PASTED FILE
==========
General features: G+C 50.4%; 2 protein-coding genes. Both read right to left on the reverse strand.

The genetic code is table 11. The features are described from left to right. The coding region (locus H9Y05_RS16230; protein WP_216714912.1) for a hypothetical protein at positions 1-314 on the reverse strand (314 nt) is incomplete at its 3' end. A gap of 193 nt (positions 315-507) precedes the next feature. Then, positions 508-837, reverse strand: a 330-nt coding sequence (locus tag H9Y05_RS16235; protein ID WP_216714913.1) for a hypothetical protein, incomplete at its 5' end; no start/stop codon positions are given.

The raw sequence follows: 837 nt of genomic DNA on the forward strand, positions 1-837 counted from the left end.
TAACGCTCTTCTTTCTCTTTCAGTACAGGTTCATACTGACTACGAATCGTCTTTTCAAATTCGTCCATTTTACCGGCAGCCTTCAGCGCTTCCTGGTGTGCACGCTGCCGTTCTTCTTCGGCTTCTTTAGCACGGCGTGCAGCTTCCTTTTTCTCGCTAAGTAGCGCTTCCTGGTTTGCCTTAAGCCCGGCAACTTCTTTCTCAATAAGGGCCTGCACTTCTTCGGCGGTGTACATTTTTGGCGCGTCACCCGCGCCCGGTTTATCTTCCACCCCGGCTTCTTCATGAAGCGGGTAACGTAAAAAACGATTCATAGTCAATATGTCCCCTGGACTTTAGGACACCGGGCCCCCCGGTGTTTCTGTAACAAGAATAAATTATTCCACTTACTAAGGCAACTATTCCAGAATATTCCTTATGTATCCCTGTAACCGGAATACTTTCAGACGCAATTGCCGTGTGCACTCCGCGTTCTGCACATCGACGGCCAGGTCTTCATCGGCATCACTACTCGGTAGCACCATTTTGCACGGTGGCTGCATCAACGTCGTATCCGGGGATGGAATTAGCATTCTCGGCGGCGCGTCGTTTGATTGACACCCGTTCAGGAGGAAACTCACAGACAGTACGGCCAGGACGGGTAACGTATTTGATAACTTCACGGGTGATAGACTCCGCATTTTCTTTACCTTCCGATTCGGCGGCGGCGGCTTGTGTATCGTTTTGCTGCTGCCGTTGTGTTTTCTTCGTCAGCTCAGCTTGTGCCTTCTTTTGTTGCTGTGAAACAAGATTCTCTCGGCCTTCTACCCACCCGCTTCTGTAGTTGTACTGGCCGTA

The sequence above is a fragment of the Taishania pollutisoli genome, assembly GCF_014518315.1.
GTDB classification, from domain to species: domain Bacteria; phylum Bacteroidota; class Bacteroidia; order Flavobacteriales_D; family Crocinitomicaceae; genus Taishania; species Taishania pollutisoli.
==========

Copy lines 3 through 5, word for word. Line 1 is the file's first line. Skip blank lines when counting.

The raw sequence follows: 837 nt of genomic DNA on the forward strand, positions 1-837 counted from the left end.
TAACGCTCTTCTTTCTCTTTCAGTACAGGTTCATACTGACTACGAATCGTCTTTTCAAATTCGTCCATTTTACCGGCAGCCTTCAGCGCTTCCTGGTGTGCACGCTGCCGTTCTTCTTCGGCTTCTTTAGCACGGCGTGCAGCTTCCTTTTTCTCGCTAAGTAGCGCTTCCTGGTTTGCCTTAAGCCCGGCAACTTCTTTCTCAATAAGGGCCTGCACTTCTTCGGCGGTGTACATTTTTGGCGCGTCACCCGCGCCCGGTTTATCTTCCACCCCGGCTTCTTCATGAAGCGGGTAACGTAAAAAACGATTCATAGTCAATATGTCCCCTGGACTTTAGGACACCGGGCCCCCCGGTGTTTCTGTAACAAGAATAAATTATTCCACTTACTAAGGCAACTATTCCAGAATATTCCTTATGTATCCCTGTAACCGGAATACTTTCAGACGCAATTGCCGTGTGCACTCCGCGTTCTGCACATCGACGGCCAGGTCTTCATCGGCATCACTACTCGGTAGCACCATTTTGCACGGTGGCTGCATCAACGTCGTATCCGGGGATGGAATTAGCATTCTCGGCGGCGCGTCGTTTGATTGACACCCGTTCAGGAGGAAACTCACAGACAGTACGGCCAGGACGGGTAACGTATTTGATAACTTCACGGGTGATAGACTCCGCATTTTCTTTACCTTCCGATTCGGCGGCGGCGGCTTGTGTATCGTTTTGCTGCTGCCGTTGTGTTTTCTTCGTCAGCTCAGCTTGTGCCTTCTTTTGTTGCTGTGAAACAAGATTCTCTCGGCCTTCTACCCACCCGCTTCTGTAGTTGTACTGGCCGTA

The sequence above is a fragment of the Taishania pollutisoli genome, assembly GCF_014518315.1.